Perfection is the goal. Vincenzo Italiano is now at Fiorentina, and sat down with us to talk about his life, career and goals.
Never rest on your laurels. Perfection must be the goal.
After a 20-year playing career and four successful seasons as a coach, Vincenzo Italiano is now applying his football philosophy at Fiorentina – a philosophy he has developed over the years, starting with the sacrifices he had to make as a child...
"From when I was a young child, the only thing I ever wanted was to do was be a footballer.
“Even if you're from the south, where it is very difficult, if you're really passionate about football, you can achieve the impossible. And let me tell you, to get where I've come, starting from the small town in Sicily where I'm from, is something extraordinary. It's a small town called Ribera, near Agrigento. I'm only the third person ever from there to make it as a pro footballer.
“Passion helps you to make sacrifices. I moved away from home at 15 to study and live far away from my family, leaving my friends behind. Leaving everything that at that age you think you could never do without. Then I became a professional footballer. I had a great career, playing many seasons in Serie A and Serie B, and enjoyed lots of success too.
“Where I'm from, the difficulties are down to the facilities and organisation. There are fewer professional clubs – and opportunities – than in the north.
“You have to be totally dedicated to football; you have to really, really love the game. And of course you need the ability too – which only God can give you.
“Personally I was able to make the most of my ability. But I was also lucky to meet coaches who helped me and changed me along the way. As a kid, I played as a right winger – I used to love getting down to the byline and putting in crosses. Then one day a coach came in and had me play as a deep-lying playmaker. There and then I was put out by it because he'd moved me further away from the goal, and I liked scoring. But maybe that's what helped me make it because soon afterwards people started to sit up and take notice of me: I joined the academy of Trapani, in Serie C, then Verona in Serie A, making two steps up at once. And my career took off from there.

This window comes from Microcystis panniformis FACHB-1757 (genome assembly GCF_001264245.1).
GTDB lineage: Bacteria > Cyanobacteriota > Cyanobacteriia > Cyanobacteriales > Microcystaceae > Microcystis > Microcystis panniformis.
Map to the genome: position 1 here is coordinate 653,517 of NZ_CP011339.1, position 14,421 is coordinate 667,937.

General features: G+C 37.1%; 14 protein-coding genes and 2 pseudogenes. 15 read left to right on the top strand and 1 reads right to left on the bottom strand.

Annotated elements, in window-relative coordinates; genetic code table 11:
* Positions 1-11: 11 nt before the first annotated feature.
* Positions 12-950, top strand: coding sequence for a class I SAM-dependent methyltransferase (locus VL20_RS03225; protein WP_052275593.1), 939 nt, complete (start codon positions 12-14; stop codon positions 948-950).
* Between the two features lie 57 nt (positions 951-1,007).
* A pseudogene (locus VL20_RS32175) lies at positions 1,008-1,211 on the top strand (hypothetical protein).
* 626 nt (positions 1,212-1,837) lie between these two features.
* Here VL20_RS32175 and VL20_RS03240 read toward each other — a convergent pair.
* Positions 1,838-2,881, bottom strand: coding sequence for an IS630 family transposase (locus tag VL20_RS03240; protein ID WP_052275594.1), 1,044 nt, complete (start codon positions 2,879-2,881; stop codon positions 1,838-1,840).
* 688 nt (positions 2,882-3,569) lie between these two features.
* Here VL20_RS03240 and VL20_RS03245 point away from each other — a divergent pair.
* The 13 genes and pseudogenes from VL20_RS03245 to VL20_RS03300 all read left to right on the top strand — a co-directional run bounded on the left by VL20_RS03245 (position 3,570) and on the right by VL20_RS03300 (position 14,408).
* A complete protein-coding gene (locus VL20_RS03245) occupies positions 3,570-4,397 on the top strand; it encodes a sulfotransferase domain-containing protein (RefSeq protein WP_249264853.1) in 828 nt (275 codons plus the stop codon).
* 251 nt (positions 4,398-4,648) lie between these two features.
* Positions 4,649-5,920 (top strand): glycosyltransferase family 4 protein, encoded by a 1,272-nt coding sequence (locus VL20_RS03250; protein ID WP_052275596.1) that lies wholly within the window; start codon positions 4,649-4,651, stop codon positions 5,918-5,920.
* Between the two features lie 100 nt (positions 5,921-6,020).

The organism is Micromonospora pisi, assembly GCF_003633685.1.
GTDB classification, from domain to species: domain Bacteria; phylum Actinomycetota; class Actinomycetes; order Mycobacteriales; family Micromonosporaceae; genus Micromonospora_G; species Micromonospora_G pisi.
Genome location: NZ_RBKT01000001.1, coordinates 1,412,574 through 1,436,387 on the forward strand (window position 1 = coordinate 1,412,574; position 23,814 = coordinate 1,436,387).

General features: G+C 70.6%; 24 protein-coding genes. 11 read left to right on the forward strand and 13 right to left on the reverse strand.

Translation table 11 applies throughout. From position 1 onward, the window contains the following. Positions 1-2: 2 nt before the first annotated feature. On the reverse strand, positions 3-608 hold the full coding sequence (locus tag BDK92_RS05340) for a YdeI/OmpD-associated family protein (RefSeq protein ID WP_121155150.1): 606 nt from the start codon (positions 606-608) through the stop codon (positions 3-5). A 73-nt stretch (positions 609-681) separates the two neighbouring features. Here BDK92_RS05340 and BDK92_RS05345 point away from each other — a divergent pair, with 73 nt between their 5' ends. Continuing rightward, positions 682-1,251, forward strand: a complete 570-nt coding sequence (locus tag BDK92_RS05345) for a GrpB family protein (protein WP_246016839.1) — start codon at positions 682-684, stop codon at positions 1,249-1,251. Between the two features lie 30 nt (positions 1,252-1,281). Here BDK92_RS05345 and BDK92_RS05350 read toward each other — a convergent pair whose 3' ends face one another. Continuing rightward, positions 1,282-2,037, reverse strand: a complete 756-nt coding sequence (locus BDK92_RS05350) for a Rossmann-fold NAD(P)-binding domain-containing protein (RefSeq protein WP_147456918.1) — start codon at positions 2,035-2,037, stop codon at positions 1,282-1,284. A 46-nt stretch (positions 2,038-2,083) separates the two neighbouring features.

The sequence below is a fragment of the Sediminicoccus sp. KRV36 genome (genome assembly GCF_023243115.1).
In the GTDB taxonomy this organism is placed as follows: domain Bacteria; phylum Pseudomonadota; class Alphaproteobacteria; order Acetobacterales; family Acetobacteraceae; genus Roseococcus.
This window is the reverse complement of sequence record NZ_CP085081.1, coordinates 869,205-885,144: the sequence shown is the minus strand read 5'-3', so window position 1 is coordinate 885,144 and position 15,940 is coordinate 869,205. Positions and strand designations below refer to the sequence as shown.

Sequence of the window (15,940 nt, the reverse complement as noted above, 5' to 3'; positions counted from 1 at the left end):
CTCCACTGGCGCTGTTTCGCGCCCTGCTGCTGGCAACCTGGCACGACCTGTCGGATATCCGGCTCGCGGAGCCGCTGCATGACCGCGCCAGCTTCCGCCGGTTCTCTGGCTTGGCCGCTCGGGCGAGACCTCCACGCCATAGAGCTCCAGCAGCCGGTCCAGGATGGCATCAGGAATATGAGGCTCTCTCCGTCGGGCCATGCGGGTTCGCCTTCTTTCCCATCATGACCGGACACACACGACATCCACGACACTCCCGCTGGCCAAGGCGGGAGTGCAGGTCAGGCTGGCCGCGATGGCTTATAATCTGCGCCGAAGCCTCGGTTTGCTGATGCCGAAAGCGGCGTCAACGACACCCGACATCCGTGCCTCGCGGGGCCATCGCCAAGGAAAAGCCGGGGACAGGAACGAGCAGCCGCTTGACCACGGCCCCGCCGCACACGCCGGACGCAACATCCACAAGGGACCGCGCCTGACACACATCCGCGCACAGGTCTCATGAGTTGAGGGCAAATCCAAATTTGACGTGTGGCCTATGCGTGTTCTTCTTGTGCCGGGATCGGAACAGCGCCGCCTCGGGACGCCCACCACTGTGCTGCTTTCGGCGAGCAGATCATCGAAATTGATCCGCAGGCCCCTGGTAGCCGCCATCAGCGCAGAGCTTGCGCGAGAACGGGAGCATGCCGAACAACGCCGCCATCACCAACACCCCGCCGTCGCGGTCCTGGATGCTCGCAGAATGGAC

“I spent 11 years at Hellas Verona, then went to Chievo and Padova. I coached in Arzignano, then an amateur side in the province of Padua. I basically spent my entire career in Veneto – a Sicilian turned Venetian. My wife is from Verona and my children were born in Verona.
“Throughout my career I did feel the urge to go into coaching, partly because I was inspired by so many coaches along the way. I started off slowly and kept climbing, obtaining success in Serie D, C, B and A, one after the other. I was a clear, complete journey, and keeping Spezia in Serie A last season was the culmination of four fantastic years.
“Everyone had us down as relegation favourites last season. And what did we do? We did something extraordinary. But you can't rest on your laurels in this job. I'm not able to enjoy many things – I find it hard to sleep at night. Perhaps that's my secret to success; maybe that is what makes the difference – that and belief in yourself.
“Sometimes I see my coaching staff or my players are satisfied with something we've done but I tell them it's not ok – that we have to do better.
“I never rest on my laurels. I'm obsessed with football".
"I had four seasons in four different leagues with four different team. It's not easy switching to a different league every year. The level obviously goes up, the physicality increases and it becomes harder. It's difficult to get results. You have to start from scratch every time, with a new group and you have to drum your ideas in – your way of thinking and being.
“The hardest part for a coach is trying to convey your ideas and convince the players of your football philosophy. Once you've done that, it gets easier. But that's the aspect you have to spend the most time on.
“You must have a winning mentality and never take anything for granted, paying attention to every little detail. And even when you win, you must never become complacent because football is a sport that can knock you down in an instant. You have to keep striking the iron every day.
“As an ex-midfielder, I like to see team moves: I like to see everyone involved. I talk to the players about any problems that may arise during the year too.